- In this chapter, I consider several different issues.
- First, I examine how token ecosystems are individuated by ecologists.
- Second, I examine whether ecosystems, or more specifically their components, can have functions. Philosophers have offered two accounts of functions, a selected effect function account and a systemic capacity account. On the former, functions are understood in terms of evolutionary history and on the latter in terms of nested dispositions. Here I side with systemic capacity functions as providing the more reasonable account of functional ascriptions in ecosystem ecology. However, this has downstream implications with regard to the next topic.
- Thirdly, many ecologists and conservationists have taken to talking of 'ecosystem health.' Some treat this as mere metaphor but others construe it literally. The notion of ecosystem health is intimately tied to the notion of ecosystemic functions. However, the notion of a 'healthy' or 'diseased' state requires norms of performance, which are noticeably absent on a systemic functions view.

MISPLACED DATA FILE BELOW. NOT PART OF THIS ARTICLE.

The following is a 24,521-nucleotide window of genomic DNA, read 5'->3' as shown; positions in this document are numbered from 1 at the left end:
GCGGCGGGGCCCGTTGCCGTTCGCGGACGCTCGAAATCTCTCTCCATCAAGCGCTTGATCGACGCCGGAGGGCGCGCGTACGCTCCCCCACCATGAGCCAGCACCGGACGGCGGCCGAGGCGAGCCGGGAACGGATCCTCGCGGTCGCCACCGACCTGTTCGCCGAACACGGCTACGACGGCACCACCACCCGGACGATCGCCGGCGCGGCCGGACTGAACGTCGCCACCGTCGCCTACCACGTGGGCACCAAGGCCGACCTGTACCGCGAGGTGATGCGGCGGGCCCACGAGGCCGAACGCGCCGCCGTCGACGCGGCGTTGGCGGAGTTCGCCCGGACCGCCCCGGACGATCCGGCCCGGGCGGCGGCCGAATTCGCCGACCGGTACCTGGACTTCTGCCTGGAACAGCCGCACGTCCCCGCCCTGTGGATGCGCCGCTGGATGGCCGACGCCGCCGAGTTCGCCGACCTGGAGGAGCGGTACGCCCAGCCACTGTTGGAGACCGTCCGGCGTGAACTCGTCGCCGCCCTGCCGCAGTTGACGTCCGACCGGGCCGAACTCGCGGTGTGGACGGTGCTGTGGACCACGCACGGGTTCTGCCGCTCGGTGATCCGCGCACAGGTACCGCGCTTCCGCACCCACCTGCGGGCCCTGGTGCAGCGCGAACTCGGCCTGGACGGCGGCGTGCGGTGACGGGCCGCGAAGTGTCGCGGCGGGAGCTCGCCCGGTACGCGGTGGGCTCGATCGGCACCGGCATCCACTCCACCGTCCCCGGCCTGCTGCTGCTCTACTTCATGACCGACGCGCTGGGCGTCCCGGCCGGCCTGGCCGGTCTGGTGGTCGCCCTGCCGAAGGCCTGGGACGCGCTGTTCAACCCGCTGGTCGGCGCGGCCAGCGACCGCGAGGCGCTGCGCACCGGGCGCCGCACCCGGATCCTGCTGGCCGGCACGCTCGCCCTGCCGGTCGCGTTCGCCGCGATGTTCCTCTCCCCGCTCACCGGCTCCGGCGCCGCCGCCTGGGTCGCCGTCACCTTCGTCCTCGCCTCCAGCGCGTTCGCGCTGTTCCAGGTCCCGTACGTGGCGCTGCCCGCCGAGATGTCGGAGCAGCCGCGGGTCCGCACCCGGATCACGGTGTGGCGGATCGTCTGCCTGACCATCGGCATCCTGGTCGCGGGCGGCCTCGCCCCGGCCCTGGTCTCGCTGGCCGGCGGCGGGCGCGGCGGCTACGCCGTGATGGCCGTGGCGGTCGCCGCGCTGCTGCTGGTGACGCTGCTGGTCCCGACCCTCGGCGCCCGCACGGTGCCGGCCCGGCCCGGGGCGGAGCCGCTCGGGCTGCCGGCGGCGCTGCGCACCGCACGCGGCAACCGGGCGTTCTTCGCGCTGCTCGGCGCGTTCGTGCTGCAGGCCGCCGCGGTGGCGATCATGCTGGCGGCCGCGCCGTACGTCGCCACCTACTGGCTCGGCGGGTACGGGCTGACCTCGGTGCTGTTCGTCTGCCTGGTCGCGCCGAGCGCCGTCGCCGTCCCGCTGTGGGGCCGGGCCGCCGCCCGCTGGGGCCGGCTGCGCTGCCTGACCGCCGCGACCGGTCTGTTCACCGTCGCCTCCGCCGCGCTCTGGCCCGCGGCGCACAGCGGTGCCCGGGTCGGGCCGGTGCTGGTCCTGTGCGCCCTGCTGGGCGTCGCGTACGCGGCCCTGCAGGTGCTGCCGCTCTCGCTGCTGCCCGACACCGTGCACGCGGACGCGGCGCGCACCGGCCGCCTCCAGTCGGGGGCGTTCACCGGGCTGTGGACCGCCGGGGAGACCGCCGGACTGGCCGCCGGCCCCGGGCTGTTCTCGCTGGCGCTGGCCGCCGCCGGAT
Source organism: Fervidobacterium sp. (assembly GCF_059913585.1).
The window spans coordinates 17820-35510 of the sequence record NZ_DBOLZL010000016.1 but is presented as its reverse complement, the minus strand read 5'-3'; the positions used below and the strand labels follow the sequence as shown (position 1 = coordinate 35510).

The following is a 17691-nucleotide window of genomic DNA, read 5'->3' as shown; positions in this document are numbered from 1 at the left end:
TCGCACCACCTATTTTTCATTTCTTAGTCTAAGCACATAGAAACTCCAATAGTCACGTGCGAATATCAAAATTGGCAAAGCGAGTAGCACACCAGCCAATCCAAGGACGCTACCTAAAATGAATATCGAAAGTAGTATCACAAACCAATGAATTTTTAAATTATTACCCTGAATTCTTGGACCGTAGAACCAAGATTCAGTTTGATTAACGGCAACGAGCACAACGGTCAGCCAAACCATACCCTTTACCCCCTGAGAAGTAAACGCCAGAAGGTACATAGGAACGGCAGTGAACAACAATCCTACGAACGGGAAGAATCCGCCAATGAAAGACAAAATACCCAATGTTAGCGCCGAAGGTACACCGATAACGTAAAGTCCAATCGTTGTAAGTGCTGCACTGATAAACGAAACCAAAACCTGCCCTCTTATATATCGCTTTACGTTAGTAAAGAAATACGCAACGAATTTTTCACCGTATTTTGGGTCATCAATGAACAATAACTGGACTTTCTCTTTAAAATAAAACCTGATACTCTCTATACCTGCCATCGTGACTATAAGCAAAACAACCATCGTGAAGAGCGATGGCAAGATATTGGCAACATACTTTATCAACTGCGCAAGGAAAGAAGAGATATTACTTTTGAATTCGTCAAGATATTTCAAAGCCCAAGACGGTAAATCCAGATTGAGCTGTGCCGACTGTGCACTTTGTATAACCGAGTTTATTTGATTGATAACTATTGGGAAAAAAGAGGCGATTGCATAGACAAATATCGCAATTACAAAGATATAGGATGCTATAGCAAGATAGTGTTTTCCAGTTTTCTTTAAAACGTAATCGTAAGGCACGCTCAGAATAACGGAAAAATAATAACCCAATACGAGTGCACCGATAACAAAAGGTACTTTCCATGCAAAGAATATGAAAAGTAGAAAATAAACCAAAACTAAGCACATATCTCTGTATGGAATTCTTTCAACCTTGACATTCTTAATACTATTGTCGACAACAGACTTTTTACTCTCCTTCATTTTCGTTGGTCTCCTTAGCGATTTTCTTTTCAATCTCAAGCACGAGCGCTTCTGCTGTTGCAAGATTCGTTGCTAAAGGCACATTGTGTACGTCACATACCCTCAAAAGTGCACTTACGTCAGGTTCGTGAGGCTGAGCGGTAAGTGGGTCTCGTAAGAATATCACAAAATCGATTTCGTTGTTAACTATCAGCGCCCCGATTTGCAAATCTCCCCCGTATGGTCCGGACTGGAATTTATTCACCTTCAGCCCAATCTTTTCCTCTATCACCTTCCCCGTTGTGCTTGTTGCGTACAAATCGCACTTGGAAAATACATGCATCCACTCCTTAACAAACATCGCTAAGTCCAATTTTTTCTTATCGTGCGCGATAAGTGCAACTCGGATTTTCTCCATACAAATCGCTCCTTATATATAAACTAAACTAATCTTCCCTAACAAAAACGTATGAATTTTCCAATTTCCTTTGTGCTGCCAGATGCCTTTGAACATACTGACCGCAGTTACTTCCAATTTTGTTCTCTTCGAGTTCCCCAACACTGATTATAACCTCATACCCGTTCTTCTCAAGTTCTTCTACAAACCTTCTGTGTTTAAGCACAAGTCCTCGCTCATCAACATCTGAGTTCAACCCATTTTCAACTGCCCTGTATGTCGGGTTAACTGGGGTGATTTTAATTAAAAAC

- In summary, I offer an extended argument there are mind-independently existing ecosystems, which have functions, but which are neither healthy nor diseased.
- In this chapter, I have offered an extended argument for moderate realism about ecosystems. Likewise, I have provided an account of ecosystem functions that derives from the systemic capacity account used more generally.
- Finally, I attempted to show that the popular notion of ecosystem health cannot be made sense of in terms of systemic capacity functions, since they do not provide norms of performance which are required for any notion of health.
Text Colour Conventions (see disclaimer)
- Blue: Text by me; © Theo Todman, 2020
- Mauve: Text by correspondent(s) or other author(s); © the author(s)